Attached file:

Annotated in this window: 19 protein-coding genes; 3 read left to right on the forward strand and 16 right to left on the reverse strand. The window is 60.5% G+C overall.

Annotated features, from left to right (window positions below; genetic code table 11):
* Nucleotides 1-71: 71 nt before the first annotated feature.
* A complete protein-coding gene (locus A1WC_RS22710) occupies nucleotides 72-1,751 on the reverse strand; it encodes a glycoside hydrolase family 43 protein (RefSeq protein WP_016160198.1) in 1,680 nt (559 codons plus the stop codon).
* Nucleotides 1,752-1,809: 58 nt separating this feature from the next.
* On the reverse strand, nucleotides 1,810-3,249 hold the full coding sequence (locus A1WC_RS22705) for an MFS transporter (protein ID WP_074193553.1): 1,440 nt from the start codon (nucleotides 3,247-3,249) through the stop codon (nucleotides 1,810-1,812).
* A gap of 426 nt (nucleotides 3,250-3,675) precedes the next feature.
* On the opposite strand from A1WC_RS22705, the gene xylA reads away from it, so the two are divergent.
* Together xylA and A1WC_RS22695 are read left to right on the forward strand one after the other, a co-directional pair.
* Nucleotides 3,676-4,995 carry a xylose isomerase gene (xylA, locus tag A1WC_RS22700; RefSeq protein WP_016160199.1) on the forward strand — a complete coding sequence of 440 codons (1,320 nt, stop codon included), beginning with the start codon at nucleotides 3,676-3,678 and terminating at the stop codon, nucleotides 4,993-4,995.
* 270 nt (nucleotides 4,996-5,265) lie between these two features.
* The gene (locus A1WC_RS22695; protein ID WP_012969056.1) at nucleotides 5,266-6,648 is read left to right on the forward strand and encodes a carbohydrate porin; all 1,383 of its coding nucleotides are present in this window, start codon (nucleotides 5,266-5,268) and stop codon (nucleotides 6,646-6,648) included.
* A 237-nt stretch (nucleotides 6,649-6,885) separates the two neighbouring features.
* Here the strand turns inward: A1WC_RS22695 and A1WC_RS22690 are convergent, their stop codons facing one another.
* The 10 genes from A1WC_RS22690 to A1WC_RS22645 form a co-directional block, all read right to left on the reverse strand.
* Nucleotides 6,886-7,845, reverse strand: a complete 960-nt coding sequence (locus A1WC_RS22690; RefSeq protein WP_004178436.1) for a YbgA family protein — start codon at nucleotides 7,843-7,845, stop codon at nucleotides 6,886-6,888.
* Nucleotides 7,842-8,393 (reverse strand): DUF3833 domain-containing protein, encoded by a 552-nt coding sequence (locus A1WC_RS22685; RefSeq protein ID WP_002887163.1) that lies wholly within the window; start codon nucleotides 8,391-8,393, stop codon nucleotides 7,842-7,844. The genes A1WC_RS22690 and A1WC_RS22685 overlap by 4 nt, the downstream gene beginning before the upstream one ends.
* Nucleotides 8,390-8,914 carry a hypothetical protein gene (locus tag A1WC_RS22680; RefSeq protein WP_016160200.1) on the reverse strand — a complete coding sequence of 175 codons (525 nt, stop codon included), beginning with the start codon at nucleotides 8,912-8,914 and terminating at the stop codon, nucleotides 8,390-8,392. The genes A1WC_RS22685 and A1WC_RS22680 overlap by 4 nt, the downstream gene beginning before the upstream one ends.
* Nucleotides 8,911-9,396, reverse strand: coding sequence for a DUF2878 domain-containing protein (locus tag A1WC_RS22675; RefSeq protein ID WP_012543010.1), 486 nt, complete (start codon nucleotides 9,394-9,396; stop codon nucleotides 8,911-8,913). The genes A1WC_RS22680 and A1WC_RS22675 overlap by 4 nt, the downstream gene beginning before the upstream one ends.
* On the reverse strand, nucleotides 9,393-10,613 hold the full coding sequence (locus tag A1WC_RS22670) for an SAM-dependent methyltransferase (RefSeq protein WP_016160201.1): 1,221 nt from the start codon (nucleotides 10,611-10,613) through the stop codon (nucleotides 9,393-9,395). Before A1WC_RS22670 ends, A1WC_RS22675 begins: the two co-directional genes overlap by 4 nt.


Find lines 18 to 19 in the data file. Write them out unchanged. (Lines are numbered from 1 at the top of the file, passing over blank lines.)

* Nucleotides 8,390-8,914 carry a hypothetical protein gene (locus tag A1WC_RS22680; RefSeq protein WP_016160200.1) on the reverse strand — a complete coding sequence of 175 codons (525 nt, stop codon included), beginning with the start codon at nucleotides 8,912-8,914 and terminating at the stop codon, nucleotides 8,390-8,392. The genes A1WC_RS22685 and A1WC_RS22680 overlap by 4 nt, the downstream gene beginning before the upstream one ends.
* Nucleotides 8,911-9,396, reverse strand: coding sequence for a DUF2878 domain-containing protein (locus tag A1WC_RS22675; RefSeq protein ID WP_012543010.1), 486 nt, complete (start codon nucleotides 9,394-9,396; stop codon nucleotides 8,911-8,913). The genes A1WC_RS22680 and A1WC_RS22675 overlap by 4 nt, the downstream gene beginning before the upstream one ends.